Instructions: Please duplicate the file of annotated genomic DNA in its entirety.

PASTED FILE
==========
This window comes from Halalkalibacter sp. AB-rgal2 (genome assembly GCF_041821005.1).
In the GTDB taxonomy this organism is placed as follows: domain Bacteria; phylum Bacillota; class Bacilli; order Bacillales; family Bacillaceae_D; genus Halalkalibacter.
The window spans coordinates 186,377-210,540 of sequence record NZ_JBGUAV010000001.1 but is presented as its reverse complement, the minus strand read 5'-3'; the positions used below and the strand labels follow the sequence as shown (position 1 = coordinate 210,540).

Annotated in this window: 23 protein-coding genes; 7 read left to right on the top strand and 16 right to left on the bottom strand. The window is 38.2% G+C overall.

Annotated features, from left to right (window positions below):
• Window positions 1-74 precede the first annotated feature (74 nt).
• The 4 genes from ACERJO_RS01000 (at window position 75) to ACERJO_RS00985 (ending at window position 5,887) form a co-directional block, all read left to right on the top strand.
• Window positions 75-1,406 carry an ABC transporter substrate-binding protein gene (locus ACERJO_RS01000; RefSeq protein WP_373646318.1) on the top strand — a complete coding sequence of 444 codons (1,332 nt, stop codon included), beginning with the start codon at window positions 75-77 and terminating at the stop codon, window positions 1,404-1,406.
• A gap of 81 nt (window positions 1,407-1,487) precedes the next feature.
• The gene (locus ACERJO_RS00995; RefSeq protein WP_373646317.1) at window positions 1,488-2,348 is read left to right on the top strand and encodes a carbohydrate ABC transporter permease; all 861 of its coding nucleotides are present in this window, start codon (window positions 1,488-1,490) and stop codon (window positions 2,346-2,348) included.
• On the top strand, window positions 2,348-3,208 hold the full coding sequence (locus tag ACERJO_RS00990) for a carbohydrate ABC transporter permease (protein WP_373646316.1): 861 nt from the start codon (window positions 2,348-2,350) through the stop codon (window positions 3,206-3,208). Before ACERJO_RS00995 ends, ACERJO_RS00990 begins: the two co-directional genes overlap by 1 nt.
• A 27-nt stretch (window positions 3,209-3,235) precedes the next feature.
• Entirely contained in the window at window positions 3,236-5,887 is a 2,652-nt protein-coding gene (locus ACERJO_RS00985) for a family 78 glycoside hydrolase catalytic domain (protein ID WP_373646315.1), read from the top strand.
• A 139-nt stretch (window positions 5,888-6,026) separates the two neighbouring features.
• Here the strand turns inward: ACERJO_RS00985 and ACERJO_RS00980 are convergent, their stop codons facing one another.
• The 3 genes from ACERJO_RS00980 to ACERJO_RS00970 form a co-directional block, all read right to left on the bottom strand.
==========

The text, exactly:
This window comes from Halalkalibacter sp. AB-rgal2 (genome assembly GCF_041821005.1).
In the GTDB taxonomy this organism is placed as follows: domain Bacteria; phylum Bacillota; class Bacilli; order Bacillales; family Bacillaceae_D; genus Halalkalibacter.
The window spans coordinates 186,377-210,540 of sequence record NZ_JBGUAV010000001.1 but is presented as its reverse complement, the minus strand read 5'-3'; the positions used below and the strand labels follow the sequence as shown (position 1 = coordinate 210,540).

Annotated in this window: 23 protein-coding genes; 7 read left to right on the top strand and 16 right to left on the bottom strand. The window is 38.2% G+C overall.

Annotated features, from left to right (window positions below):
• Window positions 1-74 precede the first annotated feature (74 nt).
• The 4 genes from ACERJO_RS01000 (at window position 75) to ACERJO_RS00985 (ending at window position 5,887) form a co-directional block, all read left to right on the top strand.
• Window positions 75-1,406 carry an ABC transporter substrate-binding protein gene (locus ACERJO_RS01000; RefSeq protein WP_373646318.1) on the top strand — a complete coding sequence of 444 codons (1,332 nt, stop codon included), beginning with the start codon at window positions 75-77 and terminating at the stop codon, window positions 1,404-1,406.
• A gap of 81 nt (window positions 1,407-1,487) precedes the next feature.
• The gene (locus ACERJO_RS00995; RefSeq protein WP_373646317.1) at window positions 1,488-2,348 is read left to right on the top strand and encodes a carbohydrate ABC transporter permease; all 861 of its coding nucleotides are present in this window, start codon (window positions 1,488-1,490) and stop codon (window positions 2,346-2,348) included.
• On the top strand, window positions 2,348-3,208 hold the full coding sequence (locus tag ACERJO_RS00990) for a carbohydrate ABC transporter permease (protein WP_373646316.1): 861 nt from the start codon (window positions 2,348-2,350) through the stop codon (window positions 3,206-3,208). Before ACERJO_RS00995 ends, ACERJO_RS00990 begins: the two co-directional genes overlap by 1 nt.
• A 27-nt stretch (window positions 3,209-3,235) precedes the next feature.
• Entirely contained in the window at window positions 3,236-5,887 is a 2,652-nt protein-coding gene (locus ACERJO_RS00985) for a family 78 glycoside hydrolase catalytic domain (protein ID WP_373646315.1), read from the top strand.
• A 139-nt stretch (window positions 5,888-6,026) separates the two neighbouring features.
• Here the strand turns inward: ACERJO_RS00985 and ACERJO_RS00980 are convergent, their stop codons facing one another.
• The 3 genes from ACERJO_RS00980 to ACERJO_RS00970 form a co-directional block, all read right to left on the bottom strand.